Reka Gyorgy, a swimmer for Virginia Tech, wrote a letter criticizing the NCAA transgender policy after she didn’t qualify for the finals 500 free swim. She blamed the NCAA and Lia Thomas for her not qualifying.

She posted the critical letter on Instagram, saying that it was unfair that the NCAA allowed Thomas, who is transgender, to swim against “biologically female,” swimmers. The swimmer started her critical letter by saying that she stood with Thomas and the letter was only criticizing NCAA.

Gyorgy said, “I (Reka) respect and fully stand with Lia Thomas; I am convinced that she is no different from me or any other D1 swimmer who has woken up at 5am her entire life for morning practice.” Gyorgy later argued that the UPenn swimmer had an unfair advantage.

Reka Gyorgy criticized
Reka Gyorgy criticized the NCAA in a letter after she didn’t qualify for the 500 freestyle finals. The Virginia Tech swimmer blamed the organization’s transgender policy and Lia Thomas (Credit: Virginia Tech)

Gyorgy said, “She has pushed herself to the limit to be the best athlete she could be. She is doing what she is passionate about and deserves that right. On the other hand, I would like to critique the NCAA rules that allow her to compete against us, who are biologically women. I’m writing this letter right now in hopes that the NCAA will open their eyes and change these rules in the future. It doesn’t promote our sport in a good way, and I think it is disrespectful against the biologically female swimmers who are competing in the NCAA.”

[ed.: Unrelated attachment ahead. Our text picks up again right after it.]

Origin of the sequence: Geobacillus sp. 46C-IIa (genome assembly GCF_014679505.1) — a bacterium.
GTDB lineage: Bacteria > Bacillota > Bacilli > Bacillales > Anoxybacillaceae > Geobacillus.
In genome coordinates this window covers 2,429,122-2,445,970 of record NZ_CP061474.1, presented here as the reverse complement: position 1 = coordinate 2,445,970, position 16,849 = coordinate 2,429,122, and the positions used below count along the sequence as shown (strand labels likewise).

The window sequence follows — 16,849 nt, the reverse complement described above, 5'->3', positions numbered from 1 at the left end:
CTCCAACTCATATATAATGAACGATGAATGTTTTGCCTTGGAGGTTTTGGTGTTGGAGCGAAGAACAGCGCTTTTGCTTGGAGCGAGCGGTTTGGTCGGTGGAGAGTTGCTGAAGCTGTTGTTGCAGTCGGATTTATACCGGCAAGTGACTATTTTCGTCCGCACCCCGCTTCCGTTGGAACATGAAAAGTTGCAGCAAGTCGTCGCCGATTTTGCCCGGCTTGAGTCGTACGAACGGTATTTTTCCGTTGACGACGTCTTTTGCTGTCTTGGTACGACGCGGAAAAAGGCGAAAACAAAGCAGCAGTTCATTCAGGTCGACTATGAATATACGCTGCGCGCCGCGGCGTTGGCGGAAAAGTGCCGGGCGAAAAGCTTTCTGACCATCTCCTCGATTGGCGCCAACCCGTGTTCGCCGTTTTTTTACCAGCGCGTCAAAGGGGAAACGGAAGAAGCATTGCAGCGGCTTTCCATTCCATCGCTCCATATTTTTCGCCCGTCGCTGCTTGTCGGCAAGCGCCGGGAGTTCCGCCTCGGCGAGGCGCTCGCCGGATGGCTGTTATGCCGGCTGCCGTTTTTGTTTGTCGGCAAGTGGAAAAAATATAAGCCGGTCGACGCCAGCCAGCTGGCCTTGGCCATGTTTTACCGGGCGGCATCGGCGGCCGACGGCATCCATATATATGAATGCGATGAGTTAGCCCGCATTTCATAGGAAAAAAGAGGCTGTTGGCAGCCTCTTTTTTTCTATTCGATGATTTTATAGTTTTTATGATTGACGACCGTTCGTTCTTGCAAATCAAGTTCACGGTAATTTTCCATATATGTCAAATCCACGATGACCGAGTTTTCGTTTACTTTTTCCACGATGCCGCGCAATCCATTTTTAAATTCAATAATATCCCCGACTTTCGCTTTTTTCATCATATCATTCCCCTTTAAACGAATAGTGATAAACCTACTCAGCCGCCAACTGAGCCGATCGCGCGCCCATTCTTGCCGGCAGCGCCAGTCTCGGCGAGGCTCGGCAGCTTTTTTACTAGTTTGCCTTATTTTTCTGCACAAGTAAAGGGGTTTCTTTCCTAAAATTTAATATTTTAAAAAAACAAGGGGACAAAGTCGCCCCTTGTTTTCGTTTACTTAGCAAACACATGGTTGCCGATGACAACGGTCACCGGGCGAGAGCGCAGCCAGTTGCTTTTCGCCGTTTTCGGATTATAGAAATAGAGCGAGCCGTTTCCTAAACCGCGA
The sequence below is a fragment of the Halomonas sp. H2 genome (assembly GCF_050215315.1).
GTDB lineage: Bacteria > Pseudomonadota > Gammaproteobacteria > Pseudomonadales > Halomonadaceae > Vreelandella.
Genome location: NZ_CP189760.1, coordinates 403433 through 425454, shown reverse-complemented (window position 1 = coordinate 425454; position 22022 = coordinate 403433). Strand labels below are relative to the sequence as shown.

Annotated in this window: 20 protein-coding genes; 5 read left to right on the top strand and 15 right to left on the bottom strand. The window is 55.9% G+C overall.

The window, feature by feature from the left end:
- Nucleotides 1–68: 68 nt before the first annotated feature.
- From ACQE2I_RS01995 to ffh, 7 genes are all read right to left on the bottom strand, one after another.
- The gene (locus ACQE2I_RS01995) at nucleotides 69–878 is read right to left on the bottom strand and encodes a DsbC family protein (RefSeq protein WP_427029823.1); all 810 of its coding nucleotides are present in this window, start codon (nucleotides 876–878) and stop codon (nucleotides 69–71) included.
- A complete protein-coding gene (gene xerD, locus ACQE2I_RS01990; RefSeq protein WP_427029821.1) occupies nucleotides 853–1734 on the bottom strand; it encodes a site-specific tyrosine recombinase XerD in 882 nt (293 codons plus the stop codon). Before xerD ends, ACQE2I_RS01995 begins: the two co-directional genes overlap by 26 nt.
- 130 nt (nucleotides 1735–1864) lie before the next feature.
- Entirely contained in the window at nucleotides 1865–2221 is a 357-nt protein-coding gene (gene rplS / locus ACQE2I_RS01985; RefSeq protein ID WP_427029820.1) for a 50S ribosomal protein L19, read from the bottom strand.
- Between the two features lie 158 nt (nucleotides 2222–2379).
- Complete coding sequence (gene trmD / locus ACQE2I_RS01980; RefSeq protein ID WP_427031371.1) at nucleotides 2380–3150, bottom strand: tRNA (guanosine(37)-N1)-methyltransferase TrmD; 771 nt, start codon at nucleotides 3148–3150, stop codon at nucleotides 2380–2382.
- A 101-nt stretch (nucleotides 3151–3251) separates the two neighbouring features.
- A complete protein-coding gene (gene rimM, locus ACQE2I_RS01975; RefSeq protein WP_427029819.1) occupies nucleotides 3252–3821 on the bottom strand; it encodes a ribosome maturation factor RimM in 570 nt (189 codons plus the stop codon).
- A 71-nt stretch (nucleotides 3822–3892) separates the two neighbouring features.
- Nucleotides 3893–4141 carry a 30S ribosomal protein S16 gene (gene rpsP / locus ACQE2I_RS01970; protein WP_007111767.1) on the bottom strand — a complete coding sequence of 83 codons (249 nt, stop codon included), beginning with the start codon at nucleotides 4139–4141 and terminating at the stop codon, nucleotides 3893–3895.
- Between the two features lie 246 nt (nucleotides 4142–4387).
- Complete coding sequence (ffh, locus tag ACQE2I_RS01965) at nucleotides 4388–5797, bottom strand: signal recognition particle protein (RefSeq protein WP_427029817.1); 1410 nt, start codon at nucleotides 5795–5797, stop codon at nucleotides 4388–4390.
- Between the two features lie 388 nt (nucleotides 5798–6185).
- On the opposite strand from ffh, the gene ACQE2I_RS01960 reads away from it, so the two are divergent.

According to reports, Reka Gyorgy competed in a 500 freestyle on Thursday that would have qualified her for the finals, but she finished in 17th place and missed the qualification by one place. She added in her letter that was because of Lia Thomas’ dominance and said she was frustrated.

Lia Thomas went on to win the 500 freestyle finals with a time of 4:33.24.

“This is my last college meet ever and I feel frustrated. It feels like that final spot was taken away from be because of the NCAA’s decision to let someone who is not a biological female compete. I know you could say I had the opportunity to swim faster and make the top 16, but this situation make it a bit different, and I can’t help but be angry or sad,” said the 17th Place finisher.

Reka Gyorgy criticized
The swimmer said that Lia Thomas, who is a transgender athlete, has an unfair advantage and should not be able to compete against “biologically female,” swimmers. (Credit: Twitter)

“It hurts me, my team and other women in the pool. One spot was taken away from the girl who got 9th in the 500 free and didn’t make it back to the A final preventing her from being an All-American. Every event that transgender athlete competed in was one spot taken away from biological females throughout the meet,” Reka Gyorgy added.

Reka Gyorgy ended her letter by saying that Thursday’s meet was more about cameras and media then the athletes who were swimming. She also said that she won’t stop fighting until the NCAA changes the policy.

The 17th Place finisher reportedly had her Twitter account deleted after she bashed the NCAA and Lia Thomas. Her Instagram is currently private. Gyorgy is a 2-time ACC Champion, 2-time NCAA All-American and a 3-time NCAA All-American Honorable Mention. She even competed in the 2016 Summer Olympics.

The NCAA has not commented on Reka Gyorgy’s letter.

Since Lia Thomas became the first transgender athlete to win a NCAA Championship in any Division I sport, many have criticized the young swimmer and the NCAA for the transgender policy. Critics assert that Thomas should not be allowed to compete with cis women.

Earlier in the season, the NCAA changed the policy regarding transgender athletes and allowed individual sports to pick how they deal with transgender eligibility.